WHO launches a new database featuring concrete actions by local actors to make their cities and communities better places to grow old. Increasing numbers of cities and communities world-wide are making commitments to become more age-friendly. That is, to better adapt their structures and services to the needs of their ageing populations. But what are they actually doing?
Browse the new database to find out. It can be searched by country, community size, and domain of intervention.
This database allows you to both inspire (by providing your own examples) and be inspired from the many real steps being taken around the world by cities and communities to become more age-friendly.
“No need to reinvent the wheel if great ideas have already been tested elsewhere” says Lisa Warth, Technical Officer at WHO’s Ageing and Life Course Department, which coordinates the WHO Global Network of Age-friendly Cities and Communities. We welcome more contributions of age-friendly measures taken by cities and communities around the world.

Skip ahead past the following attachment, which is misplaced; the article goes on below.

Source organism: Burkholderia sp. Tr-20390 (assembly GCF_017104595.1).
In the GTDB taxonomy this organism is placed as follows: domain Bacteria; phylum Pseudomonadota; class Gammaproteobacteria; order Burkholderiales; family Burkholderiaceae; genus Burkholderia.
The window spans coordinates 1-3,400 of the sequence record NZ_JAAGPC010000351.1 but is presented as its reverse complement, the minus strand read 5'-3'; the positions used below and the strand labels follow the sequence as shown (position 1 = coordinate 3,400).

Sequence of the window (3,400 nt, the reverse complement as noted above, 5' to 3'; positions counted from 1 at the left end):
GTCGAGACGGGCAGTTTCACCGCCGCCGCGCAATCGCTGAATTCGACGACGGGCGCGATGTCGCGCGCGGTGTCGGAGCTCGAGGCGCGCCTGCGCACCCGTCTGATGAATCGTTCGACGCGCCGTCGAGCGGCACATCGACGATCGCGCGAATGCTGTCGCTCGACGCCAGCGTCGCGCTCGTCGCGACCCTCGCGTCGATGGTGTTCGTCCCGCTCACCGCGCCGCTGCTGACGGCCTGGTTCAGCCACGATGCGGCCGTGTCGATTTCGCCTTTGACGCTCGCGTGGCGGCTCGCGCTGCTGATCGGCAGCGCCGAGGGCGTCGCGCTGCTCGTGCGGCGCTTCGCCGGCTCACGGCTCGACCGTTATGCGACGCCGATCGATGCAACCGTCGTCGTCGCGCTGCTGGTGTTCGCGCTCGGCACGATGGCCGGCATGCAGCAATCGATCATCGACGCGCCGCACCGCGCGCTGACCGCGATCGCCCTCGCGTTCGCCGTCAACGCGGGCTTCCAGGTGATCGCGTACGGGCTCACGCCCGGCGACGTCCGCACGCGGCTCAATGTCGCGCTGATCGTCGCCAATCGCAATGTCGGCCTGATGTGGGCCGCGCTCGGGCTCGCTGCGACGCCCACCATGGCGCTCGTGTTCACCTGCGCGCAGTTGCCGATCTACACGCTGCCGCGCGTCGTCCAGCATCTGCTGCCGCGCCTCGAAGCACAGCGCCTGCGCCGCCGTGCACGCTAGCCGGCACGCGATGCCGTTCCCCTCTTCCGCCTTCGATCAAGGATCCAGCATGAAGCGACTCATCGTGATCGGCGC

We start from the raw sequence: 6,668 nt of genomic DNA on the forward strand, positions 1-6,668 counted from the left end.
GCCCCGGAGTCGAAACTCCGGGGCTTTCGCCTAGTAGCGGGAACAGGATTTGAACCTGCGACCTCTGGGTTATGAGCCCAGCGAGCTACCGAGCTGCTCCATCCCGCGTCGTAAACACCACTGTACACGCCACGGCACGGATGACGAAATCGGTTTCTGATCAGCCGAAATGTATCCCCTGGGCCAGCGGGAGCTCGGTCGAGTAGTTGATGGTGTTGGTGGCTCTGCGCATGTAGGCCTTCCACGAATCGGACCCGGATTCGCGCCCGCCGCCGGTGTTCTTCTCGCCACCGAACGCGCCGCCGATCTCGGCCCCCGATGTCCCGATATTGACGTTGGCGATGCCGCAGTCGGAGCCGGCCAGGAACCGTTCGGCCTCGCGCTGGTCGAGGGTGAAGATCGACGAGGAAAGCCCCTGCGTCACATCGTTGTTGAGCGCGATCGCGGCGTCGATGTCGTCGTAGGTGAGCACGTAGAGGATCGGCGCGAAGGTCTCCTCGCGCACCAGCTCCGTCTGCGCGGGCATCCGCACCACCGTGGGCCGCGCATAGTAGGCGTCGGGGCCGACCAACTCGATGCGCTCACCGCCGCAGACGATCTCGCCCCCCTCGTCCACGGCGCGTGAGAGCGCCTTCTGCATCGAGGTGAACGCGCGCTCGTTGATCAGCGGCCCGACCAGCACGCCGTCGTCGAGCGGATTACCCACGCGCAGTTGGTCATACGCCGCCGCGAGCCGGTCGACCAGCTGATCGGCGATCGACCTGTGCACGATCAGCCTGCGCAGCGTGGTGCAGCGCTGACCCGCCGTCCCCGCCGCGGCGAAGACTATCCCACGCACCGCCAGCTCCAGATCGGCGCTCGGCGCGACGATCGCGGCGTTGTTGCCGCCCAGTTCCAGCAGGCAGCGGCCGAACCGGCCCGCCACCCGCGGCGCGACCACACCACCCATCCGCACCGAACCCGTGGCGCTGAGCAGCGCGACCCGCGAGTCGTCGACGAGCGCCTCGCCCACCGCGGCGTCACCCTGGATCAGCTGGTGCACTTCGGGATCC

Age-friendly practices are concrete measures aimed at creating more supportive and accessible environments to enable older people to actively participate in community life and to maintain their autonomy and independence.
The snow angel program in Ottawa (Canada), for example, recognizes volunteers who help older people during the winter by clearing snow or ice from their driveway, steps or walkway, keeping them accessible. In Volgograd (Russian Federation) the project “a kinder world” engages older people in creative activities with orphaned children, enhancing inter-generational ties and personal fulfilment for those participating. The CityBench Programme increases public seating on New York City’s streets providing more opportunities for older people (and others) to rest when they are out and about.
Browse the WHO Global Database of Age-friendly Practices to learn more about these and other examples and share your own.